Microsoft Names Research Grant Recipients in Fight Against Child Sex Trafficking

In order to effectively solve difficult societal problems, we must first understand them. With the belief that research can open the door to effective interventions in the fight against modern day slavery, in December the Microsoft Digital Crimes Unit and Microsoft Research partnered to release a request for proposals from the academic community to better understand the intersection of technology and child sex trafficking. As you may have heard on KUOW this morning, today we are pleased to announce six research teams being awarded $185,000 in funding from Microsoft to advance deeper understanding of the advertising and selling of children and the use of technology by “johns” in the child sex trade, including:

  • Dr. Nicole Bryan, Dr. Ross Malago and Dr. Sasha Poucki of Montclair State University and Dr. Rachel Swaner of the Center for Court Innovation in research to understand how “johns” search for victims online
  • Dr. Susan McIntyre, advocate, counselor and researcher from Calgary, Alberta and Dr. Dawne Clark and Norm Lewis of Mount Royal University in research focused on demand and how technology has changed the recruiting, buying and selling process in trafficking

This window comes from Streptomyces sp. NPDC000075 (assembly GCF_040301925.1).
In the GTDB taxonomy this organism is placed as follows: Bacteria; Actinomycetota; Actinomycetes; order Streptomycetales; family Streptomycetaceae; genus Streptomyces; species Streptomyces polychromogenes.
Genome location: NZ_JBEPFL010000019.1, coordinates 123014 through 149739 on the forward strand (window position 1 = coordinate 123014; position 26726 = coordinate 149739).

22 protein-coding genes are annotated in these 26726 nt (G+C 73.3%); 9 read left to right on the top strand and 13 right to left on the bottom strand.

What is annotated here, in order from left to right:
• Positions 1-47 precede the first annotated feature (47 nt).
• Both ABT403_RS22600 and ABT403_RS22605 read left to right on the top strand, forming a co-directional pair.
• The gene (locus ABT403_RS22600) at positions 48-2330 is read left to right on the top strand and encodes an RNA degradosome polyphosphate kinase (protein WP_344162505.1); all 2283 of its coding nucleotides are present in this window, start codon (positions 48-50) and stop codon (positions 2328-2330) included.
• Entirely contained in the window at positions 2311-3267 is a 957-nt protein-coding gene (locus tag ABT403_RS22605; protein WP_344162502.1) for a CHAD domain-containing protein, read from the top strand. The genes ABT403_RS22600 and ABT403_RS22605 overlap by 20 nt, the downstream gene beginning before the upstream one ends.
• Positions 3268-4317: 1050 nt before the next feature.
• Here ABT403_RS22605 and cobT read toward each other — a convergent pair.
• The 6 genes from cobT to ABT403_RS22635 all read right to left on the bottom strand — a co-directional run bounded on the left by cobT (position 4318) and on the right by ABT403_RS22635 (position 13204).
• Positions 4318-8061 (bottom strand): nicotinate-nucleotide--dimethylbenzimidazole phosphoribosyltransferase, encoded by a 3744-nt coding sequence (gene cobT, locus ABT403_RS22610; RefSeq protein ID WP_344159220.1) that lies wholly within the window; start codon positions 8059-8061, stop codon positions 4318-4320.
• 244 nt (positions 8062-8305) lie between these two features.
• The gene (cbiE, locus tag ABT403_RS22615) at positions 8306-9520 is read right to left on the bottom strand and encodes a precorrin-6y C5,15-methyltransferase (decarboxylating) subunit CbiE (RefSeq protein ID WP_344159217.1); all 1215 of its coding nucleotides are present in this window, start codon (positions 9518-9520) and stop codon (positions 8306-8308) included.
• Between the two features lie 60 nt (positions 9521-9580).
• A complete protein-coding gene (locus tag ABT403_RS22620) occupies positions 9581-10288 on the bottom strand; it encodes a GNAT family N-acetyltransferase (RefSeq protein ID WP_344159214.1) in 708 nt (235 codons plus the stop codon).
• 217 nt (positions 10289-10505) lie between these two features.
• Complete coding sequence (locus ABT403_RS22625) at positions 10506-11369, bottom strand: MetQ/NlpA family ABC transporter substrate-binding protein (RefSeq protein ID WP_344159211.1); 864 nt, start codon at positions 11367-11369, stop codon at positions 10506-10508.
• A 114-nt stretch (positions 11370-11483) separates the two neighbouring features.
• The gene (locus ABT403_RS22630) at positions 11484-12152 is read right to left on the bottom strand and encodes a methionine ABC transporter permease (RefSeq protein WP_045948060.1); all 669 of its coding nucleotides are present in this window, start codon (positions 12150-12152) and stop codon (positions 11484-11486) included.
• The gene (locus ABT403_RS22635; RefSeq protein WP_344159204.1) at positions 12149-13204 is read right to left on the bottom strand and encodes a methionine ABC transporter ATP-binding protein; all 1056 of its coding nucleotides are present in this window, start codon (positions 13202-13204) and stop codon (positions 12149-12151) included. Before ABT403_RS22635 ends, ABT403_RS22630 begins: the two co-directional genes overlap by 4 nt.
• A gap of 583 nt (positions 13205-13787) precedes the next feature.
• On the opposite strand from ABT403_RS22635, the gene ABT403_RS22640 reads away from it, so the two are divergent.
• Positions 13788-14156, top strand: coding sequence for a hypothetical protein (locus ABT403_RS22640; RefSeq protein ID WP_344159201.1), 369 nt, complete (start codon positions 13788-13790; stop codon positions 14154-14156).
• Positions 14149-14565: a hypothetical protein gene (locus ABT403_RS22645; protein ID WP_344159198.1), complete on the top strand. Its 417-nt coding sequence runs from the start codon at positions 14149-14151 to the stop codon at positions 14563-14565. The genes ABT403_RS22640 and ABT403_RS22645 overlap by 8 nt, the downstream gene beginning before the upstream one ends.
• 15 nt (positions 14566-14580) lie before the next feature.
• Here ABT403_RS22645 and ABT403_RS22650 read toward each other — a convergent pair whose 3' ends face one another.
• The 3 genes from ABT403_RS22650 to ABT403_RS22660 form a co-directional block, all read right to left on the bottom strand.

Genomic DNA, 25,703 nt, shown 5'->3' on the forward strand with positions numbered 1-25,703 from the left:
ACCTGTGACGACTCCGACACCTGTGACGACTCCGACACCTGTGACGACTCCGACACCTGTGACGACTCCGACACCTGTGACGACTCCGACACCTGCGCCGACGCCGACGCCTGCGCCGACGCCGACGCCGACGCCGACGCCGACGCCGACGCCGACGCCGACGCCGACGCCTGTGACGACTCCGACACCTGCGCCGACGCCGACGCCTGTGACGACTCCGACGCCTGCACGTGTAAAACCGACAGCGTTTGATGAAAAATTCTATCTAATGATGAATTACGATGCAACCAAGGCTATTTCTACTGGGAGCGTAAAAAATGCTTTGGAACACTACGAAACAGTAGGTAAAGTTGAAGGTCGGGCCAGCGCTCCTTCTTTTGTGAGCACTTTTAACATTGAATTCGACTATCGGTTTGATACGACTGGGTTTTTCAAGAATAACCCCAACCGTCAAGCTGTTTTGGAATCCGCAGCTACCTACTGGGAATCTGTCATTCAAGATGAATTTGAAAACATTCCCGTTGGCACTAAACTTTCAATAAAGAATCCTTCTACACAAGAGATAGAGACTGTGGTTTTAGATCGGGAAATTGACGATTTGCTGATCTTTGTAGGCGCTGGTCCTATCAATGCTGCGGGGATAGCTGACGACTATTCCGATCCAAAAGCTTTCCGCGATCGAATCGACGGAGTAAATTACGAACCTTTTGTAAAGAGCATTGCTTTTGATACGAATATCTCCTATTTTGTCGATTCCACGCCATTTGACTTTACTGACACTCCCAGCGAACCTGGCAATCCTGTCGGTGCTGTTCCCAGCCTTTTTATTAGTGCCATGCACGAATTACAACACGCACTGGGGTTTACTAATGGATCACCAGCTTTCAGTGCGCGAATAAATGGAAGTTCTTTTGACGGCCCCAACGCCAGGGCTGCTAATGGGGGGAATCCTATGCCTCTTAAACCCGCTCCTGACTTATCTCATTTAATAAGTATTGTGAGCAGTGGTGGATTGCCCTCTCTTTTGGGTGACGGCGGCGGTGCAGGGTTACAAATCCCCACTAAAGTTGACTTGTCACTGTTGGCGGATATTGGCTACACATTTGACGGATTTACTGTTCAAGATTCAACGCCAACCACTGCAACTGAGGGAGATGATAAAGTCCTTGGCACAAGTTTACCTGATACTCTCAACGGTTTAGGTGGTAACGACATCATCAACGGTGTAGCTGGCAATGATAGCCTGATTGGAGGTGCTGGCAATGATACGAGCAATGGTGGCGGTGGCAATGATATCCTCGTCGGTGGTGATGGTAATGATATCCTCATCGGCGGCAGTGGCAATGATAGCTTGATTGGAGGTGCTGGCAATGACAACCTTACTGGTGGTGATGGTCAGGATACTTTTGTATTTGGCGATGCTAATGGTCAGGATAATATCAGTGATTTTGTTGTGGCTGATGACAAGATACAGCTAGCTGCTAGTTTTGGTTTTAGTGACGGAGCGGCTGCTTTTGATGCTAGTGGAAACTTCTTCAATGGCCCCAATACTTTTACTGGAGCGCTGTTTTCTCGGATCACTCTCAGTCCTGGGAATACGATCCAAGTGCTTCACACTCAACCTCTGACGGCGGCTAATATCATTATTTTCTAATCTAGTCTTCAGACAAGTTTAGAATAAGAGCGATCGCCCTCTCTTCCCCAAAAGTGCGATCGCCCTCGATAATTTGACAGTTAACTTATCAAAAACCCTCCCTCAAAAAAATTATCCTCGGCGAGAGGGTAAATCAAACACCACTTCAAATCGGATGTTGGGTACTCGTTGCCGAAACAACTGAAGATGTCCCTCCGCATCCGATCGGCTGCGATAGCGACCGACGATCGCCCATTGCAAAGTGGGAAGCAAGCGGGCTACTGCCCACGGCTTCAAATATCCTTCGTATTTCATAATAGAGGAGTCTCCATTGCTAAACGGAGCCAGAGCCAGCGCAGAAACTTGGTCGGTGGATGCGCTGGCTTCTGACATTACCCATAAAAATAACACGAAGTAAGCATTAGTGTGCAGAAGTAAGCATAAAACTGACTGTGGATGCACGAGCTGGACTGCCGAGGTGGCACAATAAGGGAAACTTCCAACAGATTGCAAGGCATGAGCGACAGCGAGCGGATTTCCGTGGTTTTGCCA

• Professor Mary G. Leary of the Catholic University of America in an assessment of judicial opinions and the role of technology in child sex trafficking cases
  • Dr. Kimberly Mitchell of the University of New Hampshire Crimes Against Children Research Center in research to understand the role of technology in facilitating child sex trafficking and its potential for improving services to victims
  • Dr. Jennifer Musto of Wellesley College in research on the role of technology in facilitating child sex trafficking from the perspective of law enforcement
  • Dr. Anna Shavers, Dr. Dwayne Ball, Professor Matt Waite, Professor Sriyani Tidball and Dr. David Keck of the University of Nebraska-Lincoln in research on the role of the Internet in child sex trafficking and the clandestine language used in Web advertising to facilitate child sex trafficking

We appreciate everyone who submitted a proposal. More information about those who were awarded grants and their research can be found in blog posts today from Microsoft Research’s danah boyd and Rane Johnson. We are energized by the insights we anticipate will emerge from these researchers’ efforts and look forward to applying the knowledge gained to continue our collaboration with public and private sector leaders to make a substantial difference in the fight against trafficking and child sexual exploitation. 

For more information about the problem of human trafficking, visit To stay up-to-date on the latest developments on Microsoft’s fight against child sexual exploitation and cybercrime, please visit or follow the Microsoft Digital Crimes Unit on Facebook and Twitter.

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